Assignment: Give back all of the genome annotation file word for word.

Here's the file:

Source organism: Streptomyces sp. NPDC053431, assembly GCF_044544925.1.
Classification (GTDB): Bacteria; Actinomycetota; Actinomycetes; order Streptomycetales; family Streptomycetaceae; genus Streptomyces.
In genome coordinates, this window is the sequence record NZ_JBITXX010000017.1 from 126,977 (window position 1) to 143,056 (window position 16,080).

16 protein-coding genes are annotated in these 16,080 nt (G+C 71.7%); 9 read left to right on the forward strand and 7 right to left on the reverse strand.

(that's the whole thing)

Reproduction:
Source organism: Streptomyces sp. NPDC053431, assembly GCF_044544925.1.
Classification (GTDB): Bacteria; Actinomycetota; Actinomycetes; order Streptomycetales; family Streptomycetaceae; genus Streptomyces.
In genome coordinates, this window is the sequence record NZ_JBITXX010000017.1 from 126,977 (window position 1) to 143,056 (window position 16,080).

16 protein-coding genes are annotated in these 16,080 nt (G+C 71.7%); 9 read left to right on the forward strand and 7 right to left on the reverse strand.